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The Fed surprised exactly nobody this week when it made its third cut this year, but the policy about-face continues to be stunning in the presence of a decelerating but still quite strong U.S. economy and job growth.

Through largely unjustified recession fears and some force of psychological reflexivity (worth reading about if you're unfamiliar with the phenomenon), we've gone from targeting two rate raises as of December 2018 to our third cut of the year, in addition to some QE-esque, balance-sheet expanding activity to boot. Is this a three-and-done cut cycle? Or will Trump's continued flagellation of Powell take us to what some expect may eventually contaminate the U.S.: negative interest rates.

I use the word "contamination" intentionally. This negative-rate experiment has been going on for some time, and not only has it done essentially nothing to stimulate the economic malaise that's beset the nations that have adopted it, it carries tangible unfavorable externalities. The U.S. economy is not sick, yet Trump still wants to force feed it medicine.

Negative rates first cropped up in June 2014 in Europe when the ECB deployed a negative key rate to help stimulate growth and stave off deflationary pressures. This was billed as "temporary." Nearly six years later, they're still in place, with the ECB making its key rate negative just this September.

What has Europe received for such enormously accommodative policy? Continued near non-existent growth, low inflation and a whole lot of what was already there to begin with before it decided to manipulate the cost of money. This is positively nothing we should want to emulate. Europe is on its way to another lost decade, which leads us to our second empirical example.

Japan is the poster child for weak-willed monetary policy and how economies are not quite as easily managed as central bankers would hope. The country where the term "lost decade" first popped up -- after the 1990s produced havoc for the Japanese economy -- began its initial foray into quantitative easing (before it was even called QE) in 1997. Untold amounts of rate cuts and capital have been thrown at the economy since, including PM Shinzo Abe's "Abenomics" (i.e. cheapening the yen, fiscal stimulus and QE forever) and we are now coming up on Japan's third lost decade.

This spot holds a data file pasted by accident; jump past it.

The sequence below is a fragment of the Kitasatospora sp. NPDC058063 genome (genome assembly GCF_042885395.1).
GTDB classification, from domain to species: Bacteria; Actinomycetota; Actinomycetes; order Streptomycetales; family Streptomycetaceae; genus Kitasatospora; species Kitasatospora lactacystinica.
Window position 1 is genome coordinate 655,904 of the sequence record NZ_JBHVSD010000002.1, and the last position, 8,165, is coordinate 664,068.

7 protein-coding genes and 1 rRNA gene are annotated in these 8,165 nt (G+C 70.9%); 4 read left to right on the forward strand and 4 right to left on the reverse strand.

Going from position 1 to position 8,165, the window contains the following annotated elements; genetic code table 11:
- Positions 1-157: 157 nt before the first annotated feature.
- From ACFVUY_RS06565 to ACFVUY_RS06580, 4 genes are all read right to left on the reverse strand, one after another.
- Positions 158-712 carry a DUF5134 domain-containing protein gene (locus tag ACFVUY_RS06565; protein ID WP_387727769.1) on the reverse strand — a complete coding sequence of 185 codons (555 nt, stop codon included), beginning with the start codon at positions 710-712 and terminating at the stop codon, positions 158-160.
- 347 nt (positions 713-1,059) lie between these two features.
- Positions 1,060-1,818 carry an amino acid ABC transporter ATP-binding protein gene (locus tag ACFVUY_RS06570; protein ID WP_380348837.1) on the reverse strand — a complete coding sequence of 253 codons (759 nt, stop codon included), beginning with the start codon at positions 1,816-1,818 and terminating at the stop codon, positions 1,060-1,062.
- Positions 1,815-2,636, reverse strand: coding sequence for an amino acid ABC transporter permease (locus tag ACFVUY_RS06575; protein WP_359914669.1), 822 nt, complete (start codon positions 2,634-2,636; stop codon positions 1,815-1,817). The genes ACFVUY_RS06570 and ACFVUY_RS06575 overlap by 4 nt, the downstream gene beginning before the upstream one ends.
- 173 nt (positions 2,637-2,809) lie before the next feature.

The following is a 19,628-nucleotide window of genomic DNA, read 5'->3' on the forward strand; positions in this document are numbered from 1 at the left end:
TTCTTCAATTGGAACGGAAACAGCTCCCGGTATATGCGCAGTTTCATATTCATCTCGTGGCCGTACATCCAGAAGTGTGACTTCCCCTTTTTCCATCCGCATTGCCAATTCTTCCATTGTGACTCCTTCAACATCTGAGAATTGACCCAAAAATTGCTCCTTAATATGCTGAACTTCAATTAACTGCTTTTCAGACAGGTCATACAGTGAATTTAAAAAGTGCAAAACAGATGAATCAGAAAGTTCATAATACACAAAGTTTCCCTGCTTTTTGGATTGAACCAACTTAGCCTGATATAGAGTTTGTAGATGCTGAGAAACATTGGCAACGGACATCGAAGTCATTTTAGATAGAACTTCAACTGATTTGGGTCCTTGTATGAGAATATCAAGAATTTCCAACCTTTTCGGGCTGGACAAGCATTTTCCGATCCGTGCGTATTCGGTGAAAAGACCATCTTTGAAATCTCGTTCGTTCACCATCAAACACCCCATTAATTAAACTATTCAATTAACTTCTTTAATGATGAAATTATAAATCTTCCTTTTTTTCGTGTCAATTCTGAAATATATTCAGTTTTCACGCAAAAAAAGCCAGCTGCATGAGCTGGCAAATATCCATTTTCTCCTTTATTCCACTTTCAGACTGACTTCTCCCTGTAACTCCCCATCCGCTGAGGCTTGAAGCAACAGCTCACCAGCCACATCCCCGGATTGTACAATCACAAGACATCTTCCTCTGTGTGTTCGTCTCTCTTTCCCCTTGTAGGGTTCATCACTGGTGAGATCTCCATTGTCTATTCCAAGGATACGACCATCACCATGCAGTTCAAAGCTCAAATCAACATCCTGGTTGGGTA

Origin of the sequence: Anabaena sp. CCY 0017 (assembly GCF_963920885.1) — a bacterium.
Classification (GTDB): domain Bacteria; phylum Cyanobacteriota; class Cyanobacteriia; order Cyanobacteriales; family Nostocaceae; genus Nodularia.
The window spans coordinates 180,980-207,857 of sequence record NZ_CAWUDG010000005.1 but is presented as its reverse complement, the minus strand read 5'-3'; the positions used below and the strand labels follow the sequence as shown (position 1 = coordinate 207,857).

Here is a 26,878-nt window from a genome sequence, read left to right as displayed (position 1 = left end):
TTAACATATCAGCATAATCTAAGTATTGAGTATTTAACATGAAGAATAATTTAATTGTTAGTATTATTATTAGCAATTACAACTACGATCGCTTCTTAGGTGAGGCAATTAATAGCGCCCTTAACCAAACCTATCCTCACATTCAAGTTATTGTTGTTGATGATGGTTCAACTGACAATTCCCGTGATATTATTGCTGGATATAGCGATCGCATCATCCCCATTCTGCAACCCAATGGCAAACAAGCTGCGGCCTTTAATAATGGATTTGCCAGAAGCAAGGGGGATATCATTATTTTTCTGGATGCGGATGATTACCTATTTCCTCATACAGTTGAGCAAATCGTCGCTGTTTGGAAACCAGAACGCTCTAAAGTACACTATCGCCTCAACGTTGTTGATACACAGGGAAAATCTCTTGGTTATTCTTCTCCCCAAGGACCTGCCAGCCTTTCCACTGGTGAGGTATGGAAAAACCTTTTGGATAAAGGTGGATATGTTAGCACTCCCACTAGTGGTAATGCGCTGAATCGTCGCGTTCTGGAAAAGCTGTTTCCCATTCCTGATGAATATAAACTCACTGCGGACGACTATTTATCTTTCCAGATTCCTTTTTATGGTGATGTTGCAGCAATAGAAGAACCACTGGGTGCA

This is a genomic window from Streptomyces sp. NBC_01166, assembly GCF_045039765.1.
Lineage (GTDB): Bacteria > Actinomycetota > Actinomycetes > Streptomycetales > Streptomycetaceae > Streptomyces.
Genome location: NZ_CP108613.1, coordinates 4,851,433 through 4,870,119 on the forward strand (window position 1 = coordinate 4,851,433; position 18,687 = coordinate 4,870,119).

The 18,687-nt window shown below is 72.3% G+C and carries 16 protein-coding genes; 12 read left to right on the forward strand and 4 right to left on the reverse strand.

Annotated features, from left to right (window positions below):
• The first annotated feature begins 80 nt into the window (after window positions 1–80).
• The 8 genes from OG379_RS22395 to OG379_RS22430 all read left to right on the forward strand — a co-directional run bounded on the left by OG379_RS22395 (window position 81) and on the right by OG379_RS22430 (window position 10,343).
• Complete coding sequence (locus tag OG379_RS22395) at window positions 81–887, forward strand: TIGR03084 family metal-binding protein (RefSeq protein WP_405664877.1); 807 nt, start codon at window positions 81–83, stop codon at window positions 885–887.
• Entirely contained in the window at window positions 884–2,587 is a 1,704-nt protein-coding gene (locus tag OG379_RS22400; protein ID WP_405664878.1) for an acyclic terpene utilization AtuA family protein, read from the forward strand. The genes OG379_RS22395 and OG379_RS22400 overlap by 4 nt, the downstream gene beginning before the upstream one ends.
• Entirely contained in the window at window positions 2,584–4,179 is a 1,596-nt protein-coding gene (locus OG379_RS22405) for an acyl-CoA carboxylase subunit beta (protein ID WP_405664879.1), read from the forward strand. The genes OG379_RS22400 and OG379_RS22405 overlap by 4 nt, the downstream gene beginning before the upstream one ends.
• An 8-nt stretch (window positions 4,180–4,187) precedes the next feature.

Naturally, when all you've done is make monetary policy as loose as possible and have injected unlimited funds into your system and your economy still stagnates, you should do more of the same: the Bank of Japan introduced negative rates in January 2016. The results since? See Europe.

The reality of negative rates has so far been in contrast to the central bank theory. Not only have such rates not provided any palliative economic comfort, they actively harm one of the most critical industries that a nation needs to facilitate credit and growth: banks. 

From 2014 to 2018 net income margin for Eurozone banks is down 29% and EPS has fallen by over 12%. Return on equity has been eroded. Sixty percent of the revenue of European banks comes from net interest income; e.g. their ability to profit from longer and shorter-dated spreads. Since the first sign of negative ECB rates in 2014, the EuroStoxx banking index is down 50% and many major banks now trade at a fraction of their book value. The following charts speak to the decline for these banks on both a P/E and P/B basis that have disproportionately impacted EU and Japanese banks.

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Negative rates fundamentally disrupt banking business models that rely on spreads between interest rates they pay and rates they receive on lending. Additionally, if they stay low for long enough, banks may begin to pass on these negative rates to retail deposits; this could very well lead to cash hoarding, and further exacerbate the costs of this harmful experiment.

This insidious policy is something we'd be very wise not import as it grows more pervasive overseas, impacting 43% of foreign debt. Thankfully, Fed Chief Powell is  not keen on the idea, but if an unforeseen economic downturn were to hit hard, it would not be in the least surprising to see the U.S. join in on the madness. If we trend in that direction, it is extremely wise to steer clear of financial institutions.

It's estimated that major banks such as JPMorgan Chase (JPM) , Bank of America (BAC) , Wells Fargo (WFC) , and Citibank (C) could see EPS contraction of 8% or more. Smaller firms, which rely heavily on the spread of what they receive on loans and what they spend on funding, will be even more severely impacted. Charles Schwab (SCHW)  and E-Trade (ETFC)  could have estimated EPS declines of 50-60% in such an environment, Interactive Brokers (IBKR) by 35%, with numerous other regional banks seeing declines of 25% or more.

A healthy economy needs costs of capital that are not so distorted that they corrupt resource allocation and basic financial activity. Let's hope the U.S. continues to avoid such misguided policy.

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 The author is long IBKR